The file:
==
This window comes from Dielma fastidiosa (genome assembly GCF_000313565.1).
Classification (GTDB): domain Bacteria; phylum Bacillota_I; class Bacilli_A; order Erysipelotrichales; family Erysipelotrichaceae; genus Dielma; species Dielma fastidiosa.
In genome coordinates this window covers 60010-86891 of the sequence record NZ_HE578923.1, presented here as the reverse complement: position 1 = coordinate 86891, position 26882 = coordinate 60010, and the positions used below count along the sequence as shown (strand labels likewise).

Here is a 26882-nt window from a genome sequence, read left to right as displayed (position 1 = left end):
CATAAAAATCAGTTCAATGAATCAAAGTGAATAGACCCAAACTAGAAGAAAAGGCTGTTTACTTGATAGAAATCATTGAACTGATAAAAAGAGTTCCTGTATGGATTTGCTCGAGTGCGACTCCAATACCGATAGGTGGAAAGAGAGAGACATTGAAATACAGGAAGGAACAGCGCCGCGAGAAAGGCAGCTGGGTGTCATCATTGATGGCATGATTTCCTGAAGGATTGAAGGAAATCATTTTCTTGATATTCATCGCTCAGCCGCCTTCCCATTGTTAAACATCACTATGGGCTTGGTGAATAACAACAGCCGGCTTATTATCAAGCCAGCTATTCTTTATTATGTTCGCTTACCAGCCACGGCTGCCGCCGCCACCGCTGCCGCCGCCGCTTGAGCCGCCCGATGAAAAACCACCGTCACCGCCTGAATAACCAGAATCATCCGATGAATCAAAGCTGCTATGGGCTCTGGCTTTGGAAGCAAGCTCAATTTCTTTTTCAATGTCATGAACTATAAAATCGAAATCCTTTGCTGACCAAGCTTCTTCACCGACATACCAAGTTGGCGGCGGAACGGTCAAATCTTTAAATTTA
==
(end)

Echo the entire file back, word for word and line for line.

This window comes from Dielma fastidiosa (genome assembly GCF_000313565.1).
Classification (GTDB): domain Bacteria; phylum Bacillota_I; class Bacilli_A; order Erysipelotrichales; family Erysipelotrichaceae; genus Dielma; species Dielma fastidiosa.
In genome coordinates this window covers 60010-86891 of the sequence record NZ_HE578923.1, presented here as the reverse complement: position 1 = coordinate 86891, position 26882 = coordinate 60010, and the positions used below count along the sequence as shown (strand labels likewise).

Here is a 26882-nt window from a genome sequence, read left to right as displayed (position 1 = left end):
CATAAAAATCAGTTCAATGAATCAAAGTGAATAGACCCAAACTAGAAGAAAAGGCTGTTTACTTGATAGAAATCATTGAACTGATAAAAAGAGTTCCTGTATGGATTTGCTCGAGTGCGACTCCAATACCGATAGGTGGAAAGAGAGAGACATTGAAATACAGGAAGGAACAGCGCCGCGAGAAAGGCAGCTGGGTGTCATCATTGATGGCATGATTTCCTGAAGGATTGAAGGAAATCATTTTCTTGATATTCATCGCTCAGCCGCCTTCCCATTGTTAAACATCACTATGGGCTTGGTGAATAACAACAGCCGGCTTATTATCAAGCCAGCTATTCTTTATTATGTTCGCTTACCAGCCACGGCTGCCGCCGCCACCGCTGCCGCCGCCGCTTGAGCCGCCCGATGAAAAACCACCGTCACCGCCTGAATAACCAGAATCATCCGATGAATCAAAGCTGCTATGGGCTCTGGCTTTGGAAGCAAGCTCAATTTCTTTTTCAATGTCATGAACTATAAAATCGAAATCCTTTGCTGACCAAGCTTCTTCACCGACATACCAAGTTGGCGGCGGAACGGTCAAATCTTTAAATTTA